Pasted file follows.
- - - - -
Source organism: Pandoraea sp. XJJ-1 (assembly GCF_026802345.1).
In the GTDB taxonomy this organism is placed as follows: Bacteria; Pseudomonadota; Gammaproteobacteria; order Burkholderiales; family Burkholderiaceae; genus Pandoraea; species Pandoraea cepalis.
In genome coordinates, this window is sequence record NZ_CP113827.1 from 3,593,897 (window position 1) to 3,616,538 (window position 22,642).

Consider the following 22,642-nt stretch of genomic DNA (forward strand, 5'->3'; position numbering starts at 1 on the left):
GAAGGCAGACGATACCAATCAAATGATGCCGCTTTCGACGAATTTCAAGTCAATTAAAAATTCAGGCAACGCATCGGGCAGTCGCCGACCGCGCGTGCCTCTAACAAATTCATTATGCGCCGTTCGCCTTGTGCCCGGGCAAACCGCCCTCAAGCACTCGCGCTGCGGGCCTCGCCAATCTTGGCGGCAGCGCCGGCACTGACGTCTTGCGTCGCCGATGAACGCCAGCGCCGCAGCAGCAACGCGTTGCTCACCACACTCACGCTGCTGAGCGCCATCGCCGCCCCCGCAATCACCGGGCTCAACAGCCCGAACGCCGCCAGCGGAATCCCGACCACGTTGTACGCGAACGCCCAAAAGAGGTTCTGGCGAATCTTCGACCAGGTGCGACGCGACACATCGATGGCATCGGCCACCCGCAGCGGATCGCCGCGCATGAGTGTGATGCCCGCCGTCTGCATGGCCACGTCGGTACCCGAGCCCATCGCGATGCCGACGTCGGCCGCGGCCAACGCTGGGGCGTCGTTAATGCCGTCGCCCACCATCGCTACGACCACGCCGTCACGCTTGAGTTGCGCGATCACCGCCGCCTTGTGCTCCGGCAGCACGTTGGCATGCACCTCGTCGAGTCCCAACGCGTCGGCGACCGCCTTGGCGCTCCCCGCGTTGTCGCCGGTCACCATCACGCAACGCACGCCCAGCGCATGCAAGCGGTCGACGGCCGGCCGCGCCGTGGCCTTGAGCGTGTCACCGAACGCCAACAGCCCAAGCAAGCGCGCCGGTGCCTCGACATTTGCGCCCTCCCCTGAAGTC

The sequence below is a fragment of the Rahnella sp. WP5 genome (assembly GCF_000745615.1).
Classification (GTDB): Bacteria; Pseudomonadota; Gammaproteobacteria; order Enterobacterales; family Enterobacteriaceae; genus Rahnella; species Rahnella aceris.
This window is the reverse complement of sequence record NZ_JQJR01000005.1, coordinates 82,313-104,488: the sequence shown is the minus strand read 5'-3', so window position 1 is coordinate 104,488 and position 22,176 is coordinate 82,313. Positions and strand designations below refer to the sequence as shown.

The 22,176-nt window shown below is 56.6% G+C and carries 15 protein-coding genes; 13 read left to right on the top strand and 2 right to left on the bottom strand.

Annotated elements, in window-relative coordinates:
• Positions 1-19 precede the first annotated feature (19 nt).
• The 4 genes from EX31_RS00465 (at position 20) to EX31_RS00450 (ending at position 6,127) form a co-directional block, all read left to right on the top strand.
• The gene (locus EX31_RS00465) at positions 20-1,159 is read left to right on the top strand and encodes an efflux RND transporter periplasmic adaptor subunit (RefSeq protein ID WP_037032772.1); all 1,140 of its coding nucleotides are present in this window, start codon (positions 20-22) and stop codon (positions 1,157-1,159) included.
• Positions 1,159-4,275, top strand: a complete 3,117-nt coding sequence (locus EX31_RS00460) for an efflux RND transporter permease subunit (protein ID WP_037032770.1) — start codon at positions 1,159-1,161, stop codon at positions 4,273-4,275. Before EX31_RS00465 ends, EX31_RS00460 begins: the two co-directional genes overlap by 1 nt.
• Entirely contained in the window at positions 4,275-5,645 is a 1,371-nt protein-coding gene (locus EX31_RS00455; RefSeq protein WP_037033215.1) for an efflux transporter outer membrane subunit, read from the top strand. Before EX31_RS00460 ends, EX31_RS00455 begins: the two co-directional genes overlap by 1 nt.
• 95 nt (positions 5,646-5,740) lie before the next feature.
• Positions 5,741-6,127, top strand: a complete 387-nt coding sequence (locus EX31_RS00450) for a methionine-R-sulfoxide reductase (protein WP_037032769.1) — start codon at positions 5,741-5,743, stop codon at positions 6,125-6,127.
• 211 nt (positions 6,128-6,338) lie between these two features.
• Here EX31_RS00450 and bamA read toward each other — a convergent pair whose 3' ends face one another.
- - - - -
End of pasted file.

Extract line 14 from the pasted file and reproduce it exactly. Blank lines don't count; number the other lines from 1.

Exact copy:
• Positions 1,159-4,275, top strand: a complete 3,117-nt coding sequence (locus EX31_RS00460) for an efflux RND transporter permease subunit (protein ID WP_037032770.1) — start codon at positions 1,159-1,161, stop codon at positions 4,273-4,275. Before EX31_RS00465 ends, EX31_RS00460 begins: the two co-directional genes overlap by 1 nt.